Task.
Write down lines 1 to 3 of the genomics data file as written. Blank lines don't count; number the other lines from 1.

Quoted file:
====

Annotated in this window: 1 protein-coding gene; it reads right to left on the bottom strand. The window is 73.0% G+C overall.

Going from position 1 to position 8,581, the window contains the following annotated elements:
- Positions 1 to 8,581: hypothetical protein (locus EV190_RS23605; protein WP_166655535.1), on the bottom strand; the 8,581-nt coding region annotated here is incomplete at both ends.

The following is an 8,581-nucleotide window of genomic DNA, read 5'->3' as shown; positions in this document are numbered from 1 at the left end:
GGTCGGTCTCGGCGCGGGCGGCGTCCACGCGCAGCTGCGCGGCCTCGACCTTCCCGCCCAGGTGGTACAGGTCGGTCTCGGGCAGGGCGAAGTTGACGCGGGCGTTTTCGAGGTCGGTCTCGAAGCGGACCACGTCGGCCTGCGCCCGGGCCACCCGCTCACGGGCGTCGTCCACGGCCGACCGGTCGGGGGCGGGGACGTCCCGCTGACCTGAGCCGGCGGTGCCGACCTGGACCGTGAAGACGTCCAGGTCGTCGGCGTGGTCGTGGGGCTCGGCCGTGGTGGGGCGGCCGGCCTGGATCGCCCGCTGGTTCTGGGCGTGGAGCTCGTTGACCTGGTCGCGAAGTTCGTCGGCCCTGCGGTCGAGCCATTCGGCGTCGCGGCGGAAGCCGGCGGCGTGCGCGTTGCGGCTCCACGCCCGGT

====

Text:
Annotated in this window: 1 protein-coding gene; it reads right to left on the bottom strand. The window is 73.0% G+C overall.

Going from position 1 to position 8,581, the window contains the following annotated elements:
- Positions 1 to 8,581: hypothetical protein (locus EV190_RS23605; protein WP_166655535.1), on the bottom strand; the 8,581-nt coding region annotated here is incomplete at both ends.